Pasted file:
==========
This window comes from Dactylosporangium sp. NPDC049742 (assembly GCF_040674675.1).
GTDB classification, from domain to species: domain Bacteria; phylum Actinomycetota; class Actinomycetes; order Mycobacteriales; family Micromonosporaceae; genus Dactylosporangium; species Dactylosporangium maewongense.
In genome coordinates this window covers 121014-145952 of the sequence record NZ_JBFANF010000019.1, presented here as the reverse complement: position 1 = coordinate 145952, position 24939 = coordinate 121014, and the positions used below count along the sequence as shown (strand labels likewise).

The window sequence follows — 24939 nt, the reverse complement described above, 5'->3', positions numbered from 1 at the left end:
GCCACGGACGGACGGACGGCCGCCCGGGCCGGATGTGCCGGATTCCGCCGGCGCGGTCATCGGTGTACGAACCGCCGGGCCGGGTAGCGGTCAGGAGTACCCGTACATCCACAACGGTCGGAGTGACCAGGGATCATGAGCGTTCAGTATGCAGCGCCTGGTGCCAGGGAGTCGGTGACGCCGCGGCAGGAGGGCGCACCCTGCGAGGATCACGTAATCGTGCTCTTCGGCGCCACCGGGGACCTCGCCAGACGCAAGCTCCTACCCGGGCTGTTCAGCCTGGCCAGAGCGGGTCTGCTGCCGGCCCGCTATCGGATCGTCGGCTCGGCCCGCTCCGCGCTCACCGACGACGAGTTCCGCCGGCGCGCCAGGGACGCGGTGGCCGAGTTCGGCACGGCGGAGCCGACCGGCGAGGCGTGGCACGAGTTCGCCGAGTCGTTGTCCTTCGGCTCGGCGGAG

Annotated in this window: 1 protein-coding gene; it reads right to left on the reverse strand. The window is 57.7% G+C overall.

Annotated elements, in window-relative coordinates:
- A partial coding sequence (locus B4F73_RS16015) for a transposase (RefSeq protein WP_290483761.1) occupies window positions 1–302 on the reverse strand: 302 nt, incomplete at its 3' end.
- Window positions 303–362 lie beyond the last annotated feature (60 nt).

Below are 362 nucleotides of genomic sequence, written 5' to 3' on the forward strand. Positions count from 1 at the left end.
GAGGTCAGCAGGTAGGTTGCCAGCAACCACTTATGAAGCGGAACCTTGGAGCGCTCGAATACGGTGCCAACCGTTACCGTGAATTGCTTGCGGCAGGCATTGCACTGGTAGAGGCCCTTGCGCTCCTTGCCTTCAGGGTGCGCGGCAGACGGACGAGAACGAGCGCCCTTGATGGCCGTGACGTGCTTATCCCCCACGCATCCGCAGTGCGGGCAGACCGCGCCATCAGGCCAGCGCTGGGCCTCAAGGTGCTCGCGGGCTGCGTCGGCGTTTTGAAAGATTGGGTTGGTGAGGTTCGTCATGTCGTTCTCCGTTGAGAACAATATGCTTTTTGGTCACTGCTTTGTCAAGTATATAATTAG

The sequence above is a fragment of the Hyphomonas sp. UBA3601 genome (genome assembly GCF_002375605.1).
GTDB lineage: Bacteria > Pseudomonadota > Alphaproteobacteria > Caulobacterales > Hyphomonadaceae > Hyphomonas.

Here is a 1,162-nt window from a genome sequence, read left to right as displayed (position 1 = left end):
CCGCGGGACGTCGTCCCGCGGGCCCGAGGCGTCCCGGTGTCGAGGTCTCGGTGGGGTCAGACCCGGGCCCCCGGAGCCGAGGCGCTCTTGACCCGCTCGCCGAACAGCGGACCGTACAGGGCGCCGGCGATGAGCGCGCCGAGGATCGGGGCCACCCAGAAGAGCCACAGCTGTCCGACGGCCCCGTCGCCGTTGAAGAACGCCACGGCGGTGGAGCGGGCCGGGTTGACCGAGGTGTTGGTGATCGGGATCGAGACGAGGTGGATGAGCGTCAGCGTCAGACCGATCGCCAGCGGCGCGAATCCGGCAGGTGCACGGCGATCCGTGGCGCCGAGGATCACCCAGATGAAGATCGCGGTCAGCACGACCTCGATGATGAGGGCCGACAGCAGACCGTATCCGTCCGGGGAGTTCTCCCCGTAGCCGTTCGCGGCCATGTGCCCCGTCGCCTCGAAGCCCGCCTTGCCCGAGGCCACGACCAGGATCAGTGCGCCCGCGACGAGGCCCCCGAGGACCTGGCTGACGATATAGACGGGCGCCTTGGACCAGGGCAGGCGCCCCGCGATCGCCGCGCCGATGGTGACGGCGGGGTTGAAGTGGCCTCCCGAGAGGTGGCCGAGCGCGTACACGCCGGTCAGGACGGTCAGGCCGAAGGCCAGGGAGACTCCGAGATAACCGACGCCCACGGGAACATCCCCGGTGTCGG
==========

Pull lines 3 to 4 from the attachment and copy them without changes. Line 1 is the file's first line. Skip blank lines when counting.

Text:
In genome coordinates this window covers 121014-145952 of the sequence record NZ_JBFANF010000019.1, presented here as the reverse complement: position 1 = coordinate 145952, position 24939 = coordinate 121014, and the positions used below count along the sequence as shown (strand labels likewise).

The window sequence follows — 24939 nt, the reverse complement described above, 5'->3', positions numbered from 1 at the left end: